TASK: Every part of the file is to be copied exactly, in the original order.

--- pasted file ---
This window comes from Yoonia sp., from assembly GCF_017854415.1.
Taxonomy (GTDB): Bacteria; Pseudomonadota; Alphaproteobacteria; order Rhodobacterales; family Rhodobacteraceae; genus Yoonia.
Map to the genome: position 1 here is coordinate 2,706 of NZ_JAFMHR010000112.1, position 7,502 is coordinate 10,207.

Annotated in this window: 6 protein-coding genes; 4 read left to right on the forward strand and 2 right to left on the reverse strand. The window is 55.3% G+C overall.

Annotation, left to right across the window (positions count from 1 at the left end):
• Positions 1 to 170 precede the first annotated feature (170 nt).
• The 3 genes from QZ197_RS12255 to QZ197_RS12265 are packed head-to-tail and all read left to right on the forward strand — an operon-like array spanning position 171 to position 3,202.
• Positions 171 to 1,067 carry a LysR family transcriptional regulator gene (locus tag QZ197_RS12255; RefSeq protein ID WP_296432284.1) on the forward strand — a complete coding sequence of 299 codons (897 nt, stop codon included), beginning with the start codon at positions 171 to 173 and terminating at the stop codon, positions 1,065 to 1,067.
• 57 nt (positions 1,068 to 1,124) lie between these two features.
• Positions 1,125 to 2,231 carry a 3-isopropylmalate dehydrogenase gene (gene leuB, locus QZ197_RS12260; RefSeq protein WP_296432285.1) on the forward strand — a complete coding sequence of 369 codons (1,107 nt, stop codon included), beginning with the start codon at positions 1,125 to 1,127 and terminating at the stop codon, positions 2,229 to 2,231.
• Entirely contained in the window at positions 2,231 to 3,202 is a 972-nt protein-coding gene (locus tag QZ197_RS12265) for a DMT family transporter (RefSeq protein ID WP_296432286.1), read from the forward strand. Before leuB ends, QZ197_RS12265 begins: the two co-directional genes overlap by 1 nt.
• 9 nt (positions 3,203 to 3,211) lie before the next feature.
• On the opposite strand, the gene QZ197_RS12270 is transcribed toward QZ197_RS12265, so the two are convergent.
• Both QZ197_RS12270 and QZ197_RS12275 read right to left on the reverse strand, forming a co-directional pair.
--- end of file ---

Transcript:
This window comes from Yoonia sp., from assembly GCF_017854415.1.
Taxonomy (GTDB): Bacteria; Pseudomonadota; Alphaproteobacteria; order Rhodobacterales; family Rhodobacteraceae; genus Yoonia.
Map to the genome: position 1 here is coordinate 2,706 of NZ_JAFMHR010000112.1, position 7,502 is coordinate 10,207.

Annotated in this window: 6 protein-coding genes; 4 read left to right on the forward strand and 2 right to left on the reverse strand. The window is 55.3% G+C overall.

Annotation, left to right across the window (positions count from 1 at the left end):
• Positions 1 to 170 precede the first annotated feature (170 nt).
• The 3 genes from QZ197_RS12255 to QZ197_RS12265 are packed head-to-tail and all read left to right on the forward strand — an operon-like array spanning position 171 to position 3,202.
• Positions 171 to 1,067 carry a LysR family transcriptional regulator gene (locus tag QZ197_RS12255; RefSeq protein ID WP_296432284.1) on the forward strand — a complete coding sequence of 299 codons (897 nt, stop codon included), beginning with the start codon at positions 171 to 173 and terminating at the stop codon, positions 1,065 to 1,067.
• 57 nt (positions 1,068 to 1,124) lie between these two features.
• Positions 1,125 to 2,231 carry a 3-isopropylmalate dehydrogenase gene (gene leuB, locus QZ197_RS12260; RefSeq protein WP_296432285.1) on the forward strand — a complete coding sequence of 369 codons (1,107 nt, stop codon included), beginning with the start codon at positions 1,125 to 1,127 and terminating at the stop codon, positions 2,229 to 2,231.
• Entirely contained in the window at positions 2,231 to 3,202 is a 972-nt protein-coding gene (locus tag QZ197_RS12265) for a DMT family transporter (RefSeq protein ID WP_296432286.1), read from the forward strand. Before leuB ends, QZ197_RS12265 begins: the two co-directional genes overlap by 1 nt.
• 9 nt (positions 3,203 to 3,211) lie before the next feature.
• On the opposite strand, the gene QZ197_RS12270 is transcribed toward QZ197_RS12265, so the two are convergent.
• Both QZ197_RS12270 and QZ197_RS12275 read right to left on the reverse strand, forming a co-directional pair.